My day of photographing Alaska's fall colors did not go as I had planned. I was supposed to head out to Eklutna Lake with my husband and son, and we were going to four-wheel out to a remote area of the lake, where I would photograph the most spectacular fall colors ever seen by any human.
Instead, I got the plague. Or flu, or a really bad cold, or whatever you want to call it. Anyway, I was grounded by my illness. Forced to stay home. And I was really mad (and sniffly).
Luckily for me, my house is in Alaska, so even though I was stuck at home, I was still near some pretty nice colors. And the lighting was good - it was overcast, which I knew would make the colors pop. And it wasn't raining.
So, I dragged my near-death self out to my backyard and began snapping away. Because the thing about fall colors in Alaska is that they can last two weeks or they can last two days, depending on whether or not we get a huge wind storm. Missing a weekend could mean missing the whole season. Despite my infirmity, I had to get out there and shoot as much color as I could.
The colors here in Alaska are not what they are in Indiana, where I grew up. Indiana has a greater variety of trees, and the colors range from yellow to orange to bright red. Alaska's colors are mainly yellow and orange. This tree had a tiny bit of red on its leaves. I have no idea what kind of tree it is, but I loved the red.
This is a pretty typical-looking fall Alaska tree. Lots of yellow. And the blue behind the is the Cook Inlet. We didn't have an inlets in Indiana. I love using the Inlet as a background.
Here is a gorgeous tree in our neighbor's yard that was in full, yellowy color. This picture features another background that I love to use: mountains. These mountains are topped with termination dust. For my Hoosier friends: termination dust is the first dusting of snow that starts up in the mountains and creeps downward, until it reaches Anchorage. According to the amount of termination dust up there now, it could snow in town any day now.
Trees in my other neighbor's yard. You can see Sleeping Lady in the background here. Sleeping Lady's snow blanket is getting bigger.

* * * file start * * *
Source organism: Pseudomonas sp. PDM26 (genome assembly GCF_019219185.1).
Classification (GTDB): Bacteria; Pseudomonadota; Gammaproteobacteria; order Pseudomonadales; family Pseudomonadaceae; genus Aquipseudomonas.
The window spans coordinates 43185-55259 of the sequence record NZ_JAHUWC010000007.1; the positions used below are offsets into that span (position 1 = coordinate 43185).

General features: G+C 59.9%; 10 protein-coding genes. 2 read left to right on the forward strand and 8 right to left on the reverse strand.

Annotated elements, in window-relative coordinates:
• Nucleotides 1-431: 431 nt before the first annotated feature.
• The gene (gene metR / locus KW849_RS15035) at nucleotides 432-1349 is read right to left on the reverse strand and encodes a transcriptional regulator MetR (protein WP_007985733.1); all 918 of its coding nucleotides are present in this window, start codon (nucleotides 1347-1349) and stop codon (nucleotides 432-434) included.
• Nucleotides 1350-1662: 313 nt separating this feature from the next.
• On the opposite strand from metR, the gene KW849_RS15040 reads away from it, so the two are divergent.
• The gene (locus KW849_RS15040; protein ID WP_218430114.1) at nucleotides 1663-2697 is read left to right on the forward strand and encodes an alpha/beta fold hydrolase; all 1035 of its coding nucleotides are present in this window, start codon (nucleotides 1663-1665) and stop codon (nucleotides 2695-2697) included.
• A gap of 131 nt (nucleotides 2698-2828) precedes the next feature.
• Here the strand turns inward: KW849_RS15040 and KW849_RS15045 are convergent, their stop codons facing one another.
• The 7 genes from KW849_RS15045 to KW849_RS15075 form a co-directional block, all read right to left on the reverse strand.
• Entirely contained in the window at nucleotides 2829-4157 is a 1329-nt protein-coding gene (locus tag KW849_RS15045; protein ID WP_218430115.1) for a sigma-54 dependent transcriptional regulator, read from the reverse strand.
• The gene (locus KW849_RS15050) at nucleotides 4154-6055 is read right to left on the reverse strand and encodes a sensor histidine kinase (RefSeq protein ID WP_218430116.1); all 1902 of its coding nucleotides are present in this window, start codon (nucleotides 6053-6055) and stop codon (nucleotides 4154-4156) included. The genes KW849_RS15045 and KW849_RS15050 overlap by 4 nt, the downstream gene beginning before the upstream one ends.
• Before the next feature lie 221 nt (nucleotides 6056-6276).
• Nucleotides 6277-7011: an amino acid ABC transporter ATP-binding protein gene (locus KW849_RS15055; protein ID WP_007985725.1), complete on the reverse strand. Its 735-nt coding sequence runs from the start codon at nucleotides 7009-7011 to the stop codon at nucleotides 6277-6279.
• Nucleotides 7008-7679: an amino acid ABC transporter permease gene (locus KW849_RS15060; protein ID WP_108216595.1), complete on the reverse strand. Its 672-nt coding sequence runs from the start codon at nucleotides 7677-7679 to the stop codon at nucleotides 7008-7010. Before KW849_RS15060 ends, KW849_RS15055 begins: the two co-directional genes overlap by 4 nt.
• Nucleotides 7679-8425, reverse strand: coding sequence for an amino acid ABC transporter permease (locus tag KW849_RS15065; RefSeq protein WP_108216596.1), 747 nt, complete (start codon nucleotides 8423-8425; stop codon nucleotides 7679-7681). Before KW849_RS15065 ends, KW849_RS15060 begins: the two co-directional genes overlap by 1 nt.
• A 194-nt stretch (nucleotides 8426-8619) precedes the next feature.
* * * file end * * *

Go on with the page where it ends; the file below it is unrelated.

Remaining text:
I took these photos with my Nikon D90, using my beloved 70-200 f/2.8 lens. I could have used a wider angle lens to capture more of the landscape, but I used my longer lens because I love it more than I love my children. Okay, not really. But I love it a lot. It's big and heavy and really fun to shoot with. Even when I'm out in the backyard in my sweats with my hair all messed up and sneezing my head off, I look like a pro when I use this lens. And the pictures it takes are swwweeetttt.
I kept my aperture set to f/2.8 for all of these photos for a couple of reasons: one, I wanted lots of background blur, and two, the cloudy skies made it a little dark out, and I wanted the fastest shutter speed possible. Even though I was using a very long lens, I was able to hand-hold (in other words, shoot without a tripod) for all of these shots because I was using fast shutter speeds.
There were a few wildflowers left in the yard, too. Always, always shoot wildflowers with your aperture wide open. That is my rule.
Texture is nice in fall photos, too. This tree trunk looks like this because moose have stripped the bark off of it. Moose eat tree bark and tree branches in the winter. They'll pretty much destroy every tree in your yard if you don't wrap them.
More texture. And bokeh (another name for background blur).
And my companion and protector for this outing: Seamus, the seven-year-old collie. I don't go outside without Seamus, especially this time of year, when bull moose have been wandering the neighborhood. This is rutting season for moose, which means that the male moose are pretty cranky, and I don't want to be anywhere near one. Seamus is always very alert, and protects me like I am a sheep. He is awesome.
All of these photographs were taken in RAW format and were first processed in Aperture. Then, I applied actions by Pioneer Woman (available here) in Adobe Photoshop CS3 (someday, I'll get CS4). Her actions are amazing, and very addictive. I never use actions just as they are however, I usually do a lot of tweaking after I've applied them.
I'm going back to my couch now, to continue recovering from the plague. And to wait for the snow ...